57 / 100
Pale champagne colour, fair sediment in there. Head is off-white, small crown of loosely packed bubbles. Nice lace is nice. Decent beer is decent.
Smells a little odd. Grainy at first, but then gets a strong caramel note with a touch of corn, then a bit of earthy funk and maybe even some smoke. Not rich and complex, though. It's light, but definitely a fair bit going on.
Tastes decides on somewhat funky. Sadly it's yeasty, more than anything: has a strong bread yeast note with a touch of pull. Some lactic acid to it, again a touch of corn and maybe a slight lemony edge to the finish. Light, somewhat refreshing but certainly other characters could have been accentuated to prevent the yeasty stronghold.
Bit of bacterial pull in the mouth, actually feels quite lively. Is otherwise fairly flat.
Decent enough as a cleanser, but just doesn't have a lot of character.
77 / 100
330ml brown bottle purchased from the brewery in Bermondsey earlier in the year, and I hadn't got around to drinking it yet, so thought I'd crack it open to cleanse after drinking a bottle of Tactical Nuclear Penguin with Sam and Rich.
Pours a pleasing mildly hazed, but stable pale yellow, with a fine ring of white as a crest. Some mild lacing, but mostly the foam seems quite light. Carbonation is beautifully fine, holding steady when tilted despite the fact that the body is quite light.
Nose is a pleasant, with a mild sweet tartness like lemon curd, mingled with a more organic, rustic grain character. Light carbonic character comes through as well, giving it a kind of soda bite. Mostly, though, it's very clean and bright. I like it.
Taste is very similar, but it's very much designed to be a drinkin' beer, clearly. Light, slightly bitter acidity, a touch of grapefruit and lemon pith, with a very light body. Carbonation is fine, but it does have a seltzer like quality to the flavour that adds to the suggestion of spritz. The back has more mild citrus characters and a very clean finish. It's really very nice.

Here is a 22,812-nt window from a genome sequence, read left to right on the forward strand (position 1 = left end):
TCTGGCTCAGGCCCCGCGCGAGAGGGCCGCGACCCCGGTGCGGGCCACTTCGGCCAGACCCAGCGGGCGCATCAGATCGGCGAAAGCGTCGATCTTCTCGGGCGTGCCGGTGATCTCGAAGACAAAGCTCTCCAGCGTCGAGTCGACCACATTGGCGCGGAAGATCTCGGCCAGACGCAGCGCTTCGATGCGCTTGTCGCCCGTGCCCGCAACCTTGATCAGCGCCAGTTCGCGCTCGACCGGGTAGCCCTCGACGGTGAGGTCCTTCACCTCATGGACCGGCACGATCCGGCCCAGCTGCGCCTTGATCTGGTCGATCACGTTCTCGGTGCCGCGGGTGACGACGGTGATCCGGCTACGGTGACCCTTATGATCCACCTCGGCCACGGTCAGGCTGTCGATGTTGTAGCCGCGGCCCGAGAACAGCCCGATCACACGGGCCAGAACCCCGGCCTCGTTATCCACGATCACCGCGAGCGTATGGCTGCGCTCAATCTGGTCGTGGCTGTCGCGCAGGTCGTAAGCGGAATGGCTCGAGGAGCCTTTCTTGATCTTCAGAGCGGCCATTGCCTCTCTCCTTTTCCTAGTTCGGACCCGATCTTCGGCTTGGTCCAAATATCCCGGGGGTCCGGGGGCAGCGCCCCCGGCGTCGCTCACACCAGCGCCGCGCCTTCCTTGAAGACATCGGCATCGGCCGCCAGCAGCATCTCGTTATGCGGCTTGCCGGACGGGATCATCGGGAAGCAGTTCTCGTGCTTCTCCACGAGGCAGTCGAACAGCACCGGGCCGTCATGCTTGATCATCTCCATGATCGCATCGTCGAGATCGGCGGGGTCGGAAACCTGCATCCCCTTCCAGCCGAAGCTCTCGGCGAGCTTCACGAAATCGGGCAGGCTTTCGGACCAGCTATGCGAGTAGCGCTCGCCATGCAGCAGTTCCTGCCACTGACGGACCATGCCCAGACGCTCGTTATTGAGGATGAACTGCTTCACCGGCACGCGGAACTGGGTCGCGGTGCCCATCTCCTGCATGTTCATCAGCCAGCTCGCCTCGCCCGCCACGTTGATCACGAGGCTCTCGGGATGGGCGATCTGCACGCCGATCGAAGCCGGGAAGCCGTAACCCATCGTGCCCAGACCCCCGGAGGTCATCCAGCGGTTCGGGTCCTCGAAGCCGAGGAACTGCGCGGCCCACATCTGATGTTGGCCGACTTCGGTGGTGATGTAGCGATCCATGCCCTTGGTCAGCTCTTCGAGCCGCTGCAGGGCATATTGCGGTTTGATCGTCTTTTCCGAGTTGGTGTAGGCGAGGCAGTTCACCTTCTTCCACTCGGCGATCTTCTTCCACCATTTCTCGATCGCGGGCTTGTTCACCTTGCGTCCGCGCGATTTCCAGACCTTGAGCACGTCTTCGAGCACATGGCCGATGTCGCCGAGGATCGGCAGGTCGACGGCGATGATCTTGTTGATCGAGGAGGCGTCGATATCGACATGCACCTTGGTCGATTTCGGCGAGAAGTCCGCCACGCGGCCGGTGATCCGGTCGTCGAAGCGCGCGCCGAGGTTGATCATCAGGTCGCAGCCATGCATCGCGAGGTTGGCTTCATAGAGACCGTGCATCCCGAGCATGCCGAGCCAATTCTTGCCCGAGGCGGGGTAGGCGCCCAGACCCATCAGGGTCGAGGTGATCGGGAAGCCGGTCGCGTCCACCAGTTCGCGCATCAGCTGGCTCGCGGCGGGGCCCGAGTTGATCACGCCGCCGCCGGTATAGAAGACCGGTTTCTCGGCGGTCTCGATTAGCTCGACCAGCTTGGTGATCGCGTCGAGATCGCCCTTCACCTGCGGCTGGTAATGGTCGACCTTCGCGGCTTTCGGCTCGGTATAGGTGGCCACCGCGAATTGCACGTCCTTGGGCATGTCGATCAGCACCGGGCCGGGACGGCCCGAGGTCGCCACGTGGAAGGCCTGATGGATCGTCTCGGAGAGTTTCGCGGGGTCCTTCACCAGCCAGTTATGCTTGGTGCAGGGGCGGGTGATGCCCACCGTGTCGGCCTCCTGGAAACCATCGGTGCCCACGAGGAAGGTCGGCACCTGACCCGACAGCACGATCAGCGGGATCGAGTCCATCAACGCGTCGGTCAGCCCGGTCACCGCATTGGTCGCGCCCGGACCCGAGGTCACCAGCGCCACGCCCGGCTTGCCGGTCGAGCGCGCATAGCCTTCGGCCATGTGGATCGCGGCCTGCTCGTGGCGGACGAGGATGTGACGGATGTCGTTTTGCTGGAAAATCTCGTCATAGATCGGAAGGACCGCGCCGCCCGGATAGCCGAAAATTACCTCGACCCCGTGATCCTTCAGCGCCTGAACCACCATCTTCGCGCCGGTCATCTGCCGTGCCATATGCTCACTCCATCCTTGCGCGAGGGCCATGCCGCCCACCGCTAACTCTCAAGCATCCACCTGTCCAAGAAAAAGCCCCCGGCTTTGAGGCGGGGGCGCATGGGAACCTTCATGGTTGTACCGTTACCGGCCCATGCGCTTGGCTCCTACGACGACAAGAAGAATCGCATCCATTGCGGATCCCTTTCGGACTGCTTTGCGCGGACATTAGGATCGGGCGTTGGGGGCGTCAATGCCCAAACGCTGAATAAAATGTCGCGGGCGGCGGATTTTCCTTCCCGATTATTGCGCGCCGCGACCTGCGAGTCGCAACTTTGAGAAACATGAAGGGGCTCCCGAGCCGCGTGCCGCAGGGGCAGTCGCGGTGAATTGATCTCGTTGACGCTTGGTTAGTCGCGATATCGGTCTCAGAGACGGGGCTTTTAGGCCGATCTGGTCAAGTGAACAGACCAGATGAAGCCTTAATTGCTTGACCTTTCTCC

Feel is good. Light in the body, but with a fine carbonation to keep it elevated.
Overall, a very drinkable beer indeed. I split this bottle three ways, but that's really not the way to do it. This is the sort of beer that's easily drinkable by the pint, and I can imagine nothing better than having a free-flowing font of this on a warm summer's day.
62 / 100
330ml brown bottle purchased from the brewery in Bermondsey when doing the Beer Mile. Brought back to Sydney and shared with Sam and Rich.
Pours a fairly hazed pale yellow-orange colour, with a very fine head of pure white that settles down to some mounds of pocked bubbles. Lots of very tiny specks of lace. Carbonation is fairly powdery. Looks good overall.
Nose is clean and bright. Slightly crisp orange citrus character comes through, but overall it feels a bit thin. Some slightly organic, funky malt character comes through. Not much to it overall.
Taste is certainly a little richer. Here there's a fuller malt character which propagates the sharper hops characters. These stay as a slight grapefruit and crushed lemon peel character. Back is slightly pithy, with a bit of peach and more grapefruit bitterness.
Feel has a bit of weight to it, nicely enough.
Overall, it's a tasty IPA, but not on the upper end of the style. There's still plenty to enjoy in it though.
75 / 100
Tried on-tap at the brewery on the Bermondsey Mile. The version I tried was 8.2% ABV.
Pours a deep, opaque black-brown with a fairly heavy weight behind it. Looks almost gelatinous in the glass. Head is a yellowed mocha brown with a fair, fine consistency to it that helps form lots of streaks and rings of lace. Carbonation is a bit coarse. Looks good overall.
Nose is toasty and warm. Roast comes through suggesting a touch of acid. Rounded sweetness like marshmallow is also present. Everything is well integrated and coherent. It's smooth and very aromatic.